But then, things get weird. And fun.

Did you know, for example, that 15 percent of Democrats believe a secretive power elite is out to rule the entire world, but slightly more than a third of Republicans and independents buy into this New World Order threat?

I guess the general fear of big government can have legs into the extreme.

But my personal favorite, and the people I'd like to meet out of sheer curiosity: Apparently 6 percent of Democrats think President Barack Obama is the Anti-Christ.

Yes, Democrats. Yes, President Obama. Yes, Anti-Christ.

I mean, it is lower than the 20 percent of Republicans, but still.

The takeaway? Political stereotypes really do go only so far.

Brent Burkey covers retail, tourism, and Lebanon and York counties. Have a tip or question for him? Email him at brentb@centralpennbusiness.com. You can also follow him on Twitter, @brentburkey.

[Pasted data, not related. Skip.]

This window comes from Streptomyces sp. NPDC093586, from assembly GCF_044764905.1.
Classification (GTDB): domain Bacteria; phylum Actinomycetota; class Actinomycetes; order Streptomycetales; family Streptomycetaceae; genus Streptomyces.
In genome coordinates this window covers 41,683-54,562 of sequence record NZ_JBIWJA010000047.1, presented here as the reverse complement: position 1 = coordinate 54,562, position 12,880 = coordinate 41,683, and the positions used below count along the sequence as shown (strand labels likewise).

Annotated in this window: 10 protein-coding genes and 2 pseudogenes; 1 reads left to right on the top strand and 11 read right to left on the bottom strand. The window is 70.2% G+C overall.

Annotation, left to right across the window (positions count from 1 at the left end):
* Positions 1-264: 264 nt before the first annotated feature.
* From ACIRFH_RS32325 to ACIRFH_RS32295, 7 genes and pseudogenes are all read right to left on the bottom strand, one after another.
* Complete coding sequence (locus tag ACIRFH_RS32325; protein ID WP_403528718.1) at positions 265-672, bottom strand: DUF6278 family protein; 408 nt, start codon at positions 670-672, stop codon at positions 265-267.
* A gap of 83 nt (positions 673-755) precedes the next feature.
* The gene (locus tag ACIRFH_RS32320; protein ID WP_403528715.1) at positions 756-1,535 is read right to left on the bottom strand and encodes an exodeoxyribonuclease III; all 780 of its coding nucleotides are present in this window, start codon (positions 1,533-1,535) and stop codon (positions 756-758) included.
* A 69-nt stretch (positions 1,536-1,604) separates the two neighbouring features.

Political stereotypes reinforced — or not

By - Last modified: April 29, 2013 at 9:29 AM

Back to Top Comments Email Print
Brent Burkey
Brent Burkey

There's no secret that Republicans and Democrats, when taken in aggregate, might see the world a little differently.

So when Public Policy Polling reports 58 percent of Republicans think global warming is a conspiracy while 77 percent of Democrats disagree, I yawn a bit.

When the numbers go on to show 72 percent of Democrats believe President George W. Bush intentionally misled the public on the issue of WMDs in Iraq — while 73 of Republicans do not — I start to wonder why they wasted money on a poll.

But then, things get weird. And fun.

Did you know, for example, that 15 percent of Democrats believe a secretive power elite is out to rule the entire world, but slightly more than a third of Republicans and independents buy into this New World Order threat?

I guess the general fear of big government can have legs into the extreme.

But my personal favorite, and the people I'd like to meet out of sheer curiosity: Apparently 6 percent of Democrats think President Barack Obama is the Anti-Christ.